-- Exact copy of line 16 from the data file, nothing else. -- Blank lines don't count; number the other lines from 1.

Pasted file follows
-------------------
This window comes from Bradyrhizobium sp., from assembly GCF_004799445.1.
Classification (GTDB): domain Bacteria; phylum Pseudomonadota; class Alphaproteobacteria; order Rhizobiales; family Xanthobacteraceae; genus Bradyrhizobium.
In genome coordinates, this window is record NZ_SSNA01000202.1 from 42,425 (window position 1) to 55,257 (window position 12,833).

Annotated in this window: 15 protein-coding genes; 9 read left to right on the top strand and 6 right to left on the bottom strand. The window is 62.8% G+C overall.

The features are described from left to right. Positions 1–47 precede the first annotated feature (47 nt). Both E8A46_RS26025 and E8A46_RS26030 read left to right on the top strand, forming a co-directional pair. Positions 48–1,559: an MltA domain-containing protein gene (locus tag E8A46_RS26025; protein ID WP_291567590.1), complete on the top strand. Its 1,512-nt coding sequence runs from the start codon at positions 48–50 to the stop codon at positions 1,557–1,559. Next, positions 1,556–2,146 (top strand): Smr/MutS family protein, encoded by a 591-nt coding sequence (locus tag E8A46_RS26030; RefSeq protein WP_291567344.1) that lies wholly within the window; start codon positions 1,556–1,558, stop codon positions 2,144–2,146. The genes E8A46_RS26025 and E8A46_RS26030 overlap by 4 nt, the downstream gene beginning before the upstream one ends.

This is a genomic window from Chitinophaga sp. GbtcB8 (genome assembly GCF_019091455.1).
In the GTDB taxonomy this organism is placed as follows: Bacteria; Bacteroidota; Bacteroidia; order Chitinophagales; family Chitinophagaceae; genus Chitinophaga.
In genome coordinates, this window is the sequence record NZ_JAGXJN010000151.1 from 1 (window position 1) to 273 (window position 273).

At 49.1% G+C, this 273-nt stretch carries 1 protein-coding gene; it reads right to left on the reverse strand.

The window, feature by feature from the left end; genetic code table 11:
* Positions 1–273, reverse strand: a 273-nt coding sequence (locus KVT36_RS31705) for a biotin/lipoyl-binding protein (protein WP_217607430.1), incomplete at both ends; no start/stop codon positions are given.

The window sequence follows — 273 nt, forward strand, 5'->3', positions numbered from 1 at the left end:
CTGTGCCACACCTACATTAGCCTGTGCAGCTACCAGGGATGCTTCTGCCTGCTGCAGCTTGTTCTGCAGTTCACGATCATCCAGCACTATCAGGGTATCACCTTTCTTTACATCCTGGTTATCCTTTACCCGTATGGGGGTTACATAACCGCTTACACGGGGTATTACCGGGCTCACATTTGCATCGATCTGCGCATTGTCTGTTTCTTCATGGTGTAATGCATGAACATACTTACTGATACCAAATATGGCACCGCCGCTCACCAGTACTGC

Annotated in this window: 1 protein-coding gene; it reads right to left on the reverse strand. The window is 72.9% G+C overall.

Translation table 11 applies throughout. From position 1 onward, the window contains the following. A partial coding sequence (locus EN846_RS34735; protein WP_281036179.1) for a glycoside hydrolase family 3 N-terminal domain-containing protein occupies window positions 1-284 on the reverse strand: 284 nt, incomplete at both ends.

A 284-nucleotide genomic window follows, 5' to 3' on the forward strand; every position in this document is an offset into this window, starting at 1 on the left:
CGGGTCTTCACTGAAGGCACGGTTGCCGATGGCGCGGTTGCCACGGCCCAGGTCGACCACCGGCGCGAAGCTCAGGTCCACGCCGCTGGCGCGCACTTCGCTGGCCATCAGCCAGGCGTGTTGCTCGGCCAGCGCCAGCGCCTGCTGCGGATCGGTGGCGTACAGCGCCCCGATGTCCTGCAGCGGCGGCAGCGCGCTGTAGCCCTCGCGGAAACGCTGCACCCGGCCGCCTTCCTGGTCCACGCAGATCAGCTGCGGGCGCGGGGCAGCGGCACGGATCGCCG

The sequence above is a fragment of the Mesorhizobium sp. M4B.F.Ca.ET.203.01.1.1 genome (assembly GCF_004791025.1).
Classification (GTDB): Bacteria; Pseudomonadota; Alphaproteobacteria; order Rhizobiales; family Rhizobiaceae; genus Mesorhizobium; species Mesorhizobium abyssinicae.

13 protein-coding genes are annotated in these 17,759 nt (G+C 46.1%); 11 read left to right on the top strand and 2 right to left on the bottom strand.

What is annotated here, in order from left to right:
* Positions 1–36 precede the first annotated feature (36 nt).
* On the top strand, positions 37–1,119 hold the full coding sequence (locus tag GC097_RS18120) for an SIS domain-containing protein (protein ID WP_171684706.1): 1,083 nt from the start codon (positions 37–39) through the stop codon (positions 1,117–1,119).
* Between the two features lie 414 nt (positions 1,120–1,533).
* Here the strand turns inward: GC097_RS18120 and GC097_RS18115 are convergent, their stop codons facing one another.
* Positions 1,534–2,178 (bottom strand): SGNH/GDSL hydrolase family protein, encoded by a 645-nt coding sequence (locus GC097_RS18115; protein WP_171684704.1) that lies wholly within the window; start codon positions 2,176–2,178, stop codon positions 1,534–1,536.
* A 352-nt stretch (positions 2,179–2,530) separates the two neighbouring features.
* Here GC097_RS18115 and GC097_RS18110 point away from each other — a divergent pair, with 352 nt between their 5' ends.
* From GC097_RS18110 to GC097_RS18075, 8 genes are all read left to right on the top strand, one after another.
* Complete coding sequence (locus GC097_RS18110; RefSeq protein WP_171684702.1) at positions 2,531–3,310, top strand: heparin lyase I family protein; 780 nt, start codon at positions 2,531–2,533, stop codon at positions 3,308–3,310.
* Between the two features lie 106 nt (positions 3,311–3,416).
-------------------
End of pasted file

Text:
A 284-nucleotide genomic window follows, 5' to 3' on the forward strand; every position in this document is an offset into this window, starting at 1 on the left: